“Axact promoted and claimed to have an affiliation with approximately 350 fictitious high schools and universities, which Axact advertised online to consumers as genuine schools. During certain time periods since 2014, Axact received approximately 5,000 phone calls per day from individuals seeking to purchase Axact products or enroll in educational institutions supposedly affiliated with Axact. At least some of those consumers appeared to believe that they were calling phone numbers associated with the respective schools. When consumers asked where the schools were located, sales representatives were instructed to give fictitious addresses,” it added.
“Once a consumer paid for a school certificate or diploma that falsely reflected a completed course of study, Axact sales agents were trained to use sales techniques to convince the consumer that the consumer should also purchase additional ‘accreditation’ or ‘certifications’ for such certificates or diplomas in order to make them appear more legitimate. Axact, through Hamid and his co-conspirators, falsely ‘accredited’ purported colleges and other educational institutions by arranging to have diplomas from these phony educational institutions affixed with fake stamps supposedly bearing the seal and signature of the US Secretary of State, as well as various states and state agencies and federal and state officials.”
The statement said Hamid served as Axact’s ‘Assistant Vice President of International Relations’. “While based in Pakistan, Hamid was involved in managing and operating online companies that falsely held themselves out to consumers over the Internet as educational institutions. Among other things, Hamid made various false and fraudulent representations to consumers in order to sell fake diplomas. At Hamid’s direction, the websites of purported ‘schools’ falsely represented that consumers who ‘enrolled’ with the schools by paying tuition fees would receive online instruction and coursework, sold bogus academic ‘accreditations’ in exchange for additional fees, falsely represented that the schools had been certified or accredited by various educational organizations, and falsely represented that the schools’ degrees were valid and accepted by employers, including in the US,” it said.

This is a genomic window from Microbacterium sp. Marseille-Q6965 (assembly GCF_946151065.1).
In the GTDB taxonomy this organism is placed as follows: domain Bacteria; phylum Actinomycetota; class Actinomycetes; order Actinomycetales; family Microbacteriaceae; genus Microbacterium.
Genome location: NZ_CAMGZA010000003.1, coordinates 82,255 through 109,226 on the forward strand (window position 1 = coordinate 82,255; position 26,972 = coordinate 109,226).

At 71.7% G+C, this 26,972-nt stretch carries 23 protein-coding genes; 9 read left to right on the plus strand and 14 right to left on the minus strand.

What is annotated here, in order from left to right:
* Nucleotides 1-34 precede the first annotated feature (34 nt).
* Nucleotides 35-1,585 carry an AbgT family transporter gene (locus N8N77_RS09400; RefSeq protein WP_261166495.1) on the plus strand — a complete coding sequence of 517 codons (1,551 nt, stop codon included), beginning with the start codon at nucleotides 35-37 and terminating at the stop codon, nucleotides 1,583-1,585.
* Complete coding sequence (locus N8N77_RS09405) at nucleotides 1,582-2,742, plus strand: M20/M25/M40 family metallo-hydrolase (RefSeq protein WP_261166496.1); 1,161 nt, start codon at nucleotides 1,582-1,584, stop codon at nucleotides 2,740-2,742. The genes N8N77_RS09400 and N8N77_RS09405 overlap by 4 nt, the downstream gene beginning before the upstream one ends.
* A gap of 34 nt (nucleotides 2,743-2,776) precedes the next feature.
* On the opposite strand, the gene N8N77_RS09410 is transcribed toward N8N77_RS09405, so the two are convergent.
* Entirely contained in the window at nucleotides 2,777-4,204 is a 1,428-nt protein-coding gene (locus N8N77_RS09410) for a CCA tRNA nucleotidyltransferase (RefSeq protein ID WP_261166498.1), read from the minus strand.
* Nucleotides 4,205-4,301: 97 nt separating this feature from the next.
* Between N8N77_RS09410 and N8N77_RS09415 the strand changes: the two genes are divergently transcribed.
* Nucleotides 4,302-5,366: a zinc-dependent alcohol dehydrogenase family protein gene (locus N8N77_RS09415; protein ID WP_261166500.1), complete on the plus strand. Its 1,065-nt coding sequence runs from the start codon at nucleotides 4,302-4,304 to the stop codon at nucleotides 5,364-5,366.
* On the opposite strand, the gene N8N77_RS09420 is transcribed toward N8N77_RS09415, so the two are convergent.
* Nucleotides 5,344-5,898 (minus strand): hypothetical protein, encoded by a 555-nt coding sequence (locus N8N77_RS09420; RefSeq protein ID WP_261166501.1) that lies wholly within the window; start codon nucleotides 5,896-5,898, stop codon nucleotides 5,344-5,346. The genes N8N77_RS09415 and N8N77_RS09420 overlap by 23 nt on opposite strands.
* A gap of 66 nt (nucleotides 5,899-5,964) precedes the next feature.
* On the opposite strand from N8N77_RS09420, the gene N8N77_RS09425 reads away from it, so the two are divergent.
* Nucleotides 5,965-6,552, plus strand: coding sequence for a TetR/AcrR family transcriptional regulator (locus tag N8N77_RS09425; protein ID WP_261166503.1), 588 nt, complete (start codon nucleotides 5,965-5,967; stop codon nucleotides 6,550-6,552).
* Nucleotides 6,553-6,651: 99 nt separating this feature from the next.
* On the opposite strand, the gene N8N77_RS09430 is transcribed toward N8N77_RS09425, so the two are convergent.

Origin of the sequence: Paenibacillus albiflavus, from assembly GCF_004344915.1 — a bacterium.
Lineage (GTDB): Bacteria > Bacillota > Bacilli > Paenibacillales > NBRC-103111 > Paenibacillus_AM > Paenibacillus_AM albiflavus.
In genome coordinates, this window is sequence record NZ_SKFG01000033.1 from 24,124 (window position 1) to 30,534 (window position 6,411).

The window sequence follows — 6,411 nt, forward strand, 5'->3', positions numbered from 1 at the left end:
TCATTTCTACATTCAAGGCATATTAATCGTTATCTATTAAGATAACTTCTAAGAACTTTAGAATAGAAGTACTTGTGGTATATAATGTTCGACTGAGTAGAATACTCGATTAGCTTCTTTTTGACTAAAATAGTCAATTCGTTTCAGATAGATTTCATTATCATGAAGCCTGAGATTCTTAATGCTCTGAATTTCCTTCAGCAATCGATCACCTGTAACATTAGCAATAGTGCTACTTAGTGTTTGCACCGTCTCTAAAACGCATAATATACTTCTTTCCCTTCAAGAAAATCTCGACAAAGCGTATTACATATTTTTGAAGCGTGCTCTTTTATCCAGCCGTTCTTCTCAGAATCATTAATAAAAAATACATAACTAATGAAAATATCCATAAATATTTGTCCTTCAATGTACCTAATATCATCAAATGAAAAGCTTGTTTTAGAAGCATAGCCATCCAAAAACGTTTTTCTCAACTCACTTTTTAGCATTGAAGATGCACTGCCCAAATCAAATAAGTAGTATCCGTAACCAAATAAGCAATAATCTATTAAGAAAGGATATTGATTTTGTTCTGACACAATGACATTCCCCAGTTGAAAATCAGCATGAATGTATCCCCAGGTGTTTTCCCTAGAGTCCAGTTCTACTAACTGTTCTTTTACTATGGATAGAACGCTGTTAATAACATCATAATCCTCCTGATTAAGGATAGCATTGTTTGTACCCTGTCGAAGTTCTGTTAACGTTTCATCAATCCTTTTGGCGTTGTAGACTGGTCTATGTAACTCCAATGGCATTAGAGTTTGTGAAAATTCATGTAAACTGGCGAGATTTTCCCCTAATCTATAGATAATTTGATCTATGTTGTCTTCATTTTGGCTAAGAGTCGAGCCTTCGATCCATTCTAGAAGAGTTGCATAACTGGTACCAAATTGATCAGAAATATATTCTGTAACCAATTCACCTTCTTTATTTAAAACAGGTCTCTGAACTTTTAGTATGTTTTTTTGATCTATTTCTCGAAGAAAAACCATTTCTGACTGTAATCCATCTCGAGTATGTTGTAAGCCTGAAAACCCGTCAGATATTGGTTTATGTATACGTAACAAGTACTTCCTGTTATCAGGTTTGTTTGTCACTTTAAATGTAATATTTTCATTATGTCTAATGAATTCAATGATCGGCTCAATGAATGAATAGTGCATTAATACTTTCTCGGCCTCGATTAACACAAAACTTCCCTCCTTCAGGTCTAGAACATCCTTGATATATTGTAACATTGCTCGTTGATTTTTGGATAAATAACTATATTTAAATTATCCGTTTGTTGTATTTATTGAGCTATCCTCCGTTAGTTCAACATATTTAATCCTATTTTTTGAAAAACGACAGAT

“As a further part of the scheme, Hamid and a co-conspirator opened bank accounts in the US in the names of shell entities, effectively controlled by Hamid, which received funds transferred by consumers in exchange for fake diplomas, transferred funds from those bank accounts to bank accounts associated with other entities located elsewhere in the US, UAE and Canada, at the direction of Hamid, and opened and operated an account with Paypal to collect and distribute consumer funds obtained in connection with their fraudulent scheme.”
The statement noted that Axact was shut down by Pakistani law enforcement in May 2015 and certain individuals associated with Axact were prosecuted in Pakistan. “Nevertheless, after May 2015, Hamid resumed his fraudulent business of selling fake diplomas to consumers in the US for upfront fees based upon false and fraudulent representations. Most recently, Hamid traveled to the US in order to open a bank account that he has used to collect money from consumers he defrauded,” it added.
The statement said Hamid is charged with one count of conspiracy to commit wire fraud and two counts of wire fraud, each of which carries a maximum sentence of 20 years in prison; and one count of aggravated identity theft, which carries a mandatory minimum sentence of two years in prison.
It urged other victims of Hamid’s actions and those who may have information pertaining to his alleged crimes to contact the Victim/Witness Unit at the US Attorney’s Office for the Southern District of New York.
Published in The Express Tribune, December 23rd, 2016.